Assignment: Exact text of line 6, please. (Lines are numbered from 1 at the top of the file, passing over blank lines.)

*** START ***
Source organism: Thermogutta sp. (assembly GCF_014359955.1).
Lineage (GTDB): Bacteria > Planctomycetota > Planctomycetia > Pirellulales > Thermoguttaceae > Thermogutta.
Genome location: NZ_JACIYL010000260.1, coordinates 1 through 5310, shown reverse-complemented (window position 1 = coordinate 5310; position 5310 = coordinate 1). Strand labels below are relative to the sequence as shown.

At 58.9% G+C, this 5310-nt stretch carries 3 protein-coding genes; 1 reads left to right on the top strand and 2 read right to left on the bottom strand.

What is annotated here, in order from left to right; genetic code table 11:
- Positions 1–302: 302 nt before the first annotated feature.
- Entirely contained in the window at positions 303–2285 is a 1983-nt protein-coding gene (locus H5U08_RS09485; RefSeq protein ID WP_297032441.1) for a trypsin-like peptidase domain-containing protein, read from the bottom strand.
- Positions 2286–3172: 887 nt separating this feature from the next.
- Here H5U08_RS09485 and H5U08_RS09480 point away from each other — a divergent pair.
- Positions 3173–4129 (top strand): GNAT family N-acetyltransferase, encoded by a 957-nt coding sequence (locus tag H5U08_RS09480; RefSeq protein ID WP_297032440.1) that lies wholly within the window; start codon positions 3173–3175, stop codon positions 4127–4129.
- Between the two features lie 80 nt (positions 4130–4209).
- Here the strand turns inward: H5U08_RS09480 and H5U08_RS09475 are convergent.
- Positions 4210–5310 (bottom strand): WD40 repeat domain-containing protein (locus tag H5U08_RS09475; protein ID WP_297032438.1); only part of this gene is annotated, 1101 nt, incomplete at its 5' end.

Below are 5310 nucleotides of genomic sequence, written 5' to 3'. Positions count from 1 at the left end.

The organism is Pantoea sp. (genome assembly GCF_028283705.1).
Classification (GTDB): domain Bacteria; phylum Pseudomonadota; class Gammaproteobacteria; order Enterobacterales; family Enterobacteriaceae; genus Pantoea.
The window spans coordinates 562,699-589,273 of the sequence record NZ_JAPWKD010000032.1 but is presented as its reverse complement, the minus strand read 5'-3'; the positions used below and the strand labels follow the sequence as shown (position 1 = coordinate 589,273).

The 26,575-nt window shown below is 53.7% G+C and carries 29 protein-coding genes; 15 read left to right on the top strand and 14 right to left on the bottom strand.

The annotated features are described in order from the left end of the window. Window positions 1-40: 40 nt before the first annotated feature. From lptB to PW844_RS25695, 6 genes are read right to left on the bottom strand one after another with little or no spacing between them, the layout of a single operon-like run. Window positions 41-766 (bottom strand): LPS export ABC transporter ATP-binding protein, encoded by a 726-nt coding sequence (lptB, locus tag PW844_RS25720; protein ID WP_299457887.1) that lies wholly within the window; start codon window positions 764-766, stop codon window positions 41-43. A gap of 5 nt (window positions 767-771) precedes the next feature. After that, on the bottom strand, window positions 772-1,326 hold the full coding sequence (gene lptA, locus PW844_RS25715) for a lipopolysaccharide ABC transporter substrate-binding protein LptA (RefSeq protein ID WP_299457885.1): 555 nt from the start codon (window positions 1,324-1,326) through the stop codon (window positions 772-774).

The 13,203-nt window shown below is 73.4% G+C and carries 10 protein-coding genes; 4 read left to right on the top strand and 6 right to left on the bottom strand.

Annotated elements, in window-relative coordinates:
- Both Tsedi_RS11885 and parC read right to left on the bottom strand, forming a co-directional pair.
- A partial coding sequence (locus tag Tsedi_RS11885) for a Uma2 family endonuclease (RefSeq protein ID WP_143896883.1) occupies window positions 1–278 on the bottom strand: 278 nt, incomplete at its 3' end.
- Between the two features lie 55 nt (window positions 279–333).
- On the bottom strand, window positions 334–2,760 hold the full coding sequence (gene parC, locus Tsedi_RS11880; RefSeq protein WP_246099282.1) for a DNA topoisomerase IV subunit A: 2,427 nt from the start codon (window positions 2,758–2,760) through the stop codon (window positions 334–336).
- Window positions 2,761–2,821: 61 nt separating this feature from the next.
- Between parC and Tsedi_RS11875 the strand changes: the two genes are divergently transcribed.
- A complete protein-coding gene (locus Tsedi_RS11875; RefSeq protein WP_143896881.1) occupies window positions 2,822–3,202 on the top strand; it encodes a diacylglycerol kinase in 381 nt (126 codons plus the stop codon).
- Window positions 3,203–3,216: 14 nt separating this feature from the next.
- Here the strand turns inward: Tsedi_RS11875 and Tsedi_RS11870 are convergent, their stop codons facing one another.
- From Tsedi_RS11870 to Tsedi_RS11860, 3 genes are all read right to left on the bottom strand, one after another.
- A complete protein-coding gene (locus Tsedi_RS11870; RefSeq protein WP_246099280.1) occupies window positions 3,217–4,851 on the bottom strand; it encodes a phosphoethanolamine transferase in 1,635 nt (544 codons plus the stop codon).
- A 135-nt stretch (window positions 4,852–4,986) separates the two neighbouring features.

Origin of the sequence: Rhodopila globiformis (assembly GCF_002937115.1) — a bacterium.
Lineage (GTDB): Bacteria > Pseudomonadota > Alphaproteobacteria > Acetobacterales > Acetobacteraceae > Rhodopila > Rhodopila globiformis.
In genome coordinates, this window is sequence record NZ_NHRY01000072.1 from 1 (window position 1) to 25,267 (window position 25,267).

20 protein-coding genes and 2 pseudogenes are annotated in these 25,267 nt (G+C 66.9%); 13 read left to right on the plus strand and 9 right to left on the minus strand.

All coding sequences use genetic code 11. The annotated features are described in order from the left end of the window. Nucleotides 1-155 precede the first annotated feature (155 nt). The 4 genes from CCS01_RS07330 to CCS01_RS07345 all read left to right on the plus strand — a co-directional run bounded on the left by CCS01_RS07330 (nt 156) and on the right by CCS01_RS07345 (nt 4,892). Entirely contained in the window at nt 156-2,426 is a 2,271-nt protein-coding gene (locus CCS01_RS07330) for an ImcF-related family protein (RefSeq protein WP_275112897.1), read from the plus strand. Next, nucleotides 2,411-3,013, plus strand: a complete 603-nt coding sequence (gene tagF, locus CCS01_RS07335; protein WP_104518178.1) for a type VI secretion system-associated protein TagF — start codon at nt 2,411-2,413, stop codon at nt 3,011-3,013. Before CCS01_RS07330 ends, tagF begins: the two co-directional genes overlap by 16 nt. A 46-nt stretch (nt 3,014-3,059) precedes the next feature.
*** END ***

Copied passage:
- Positions 1–302: 302 nt before the first annotated feature.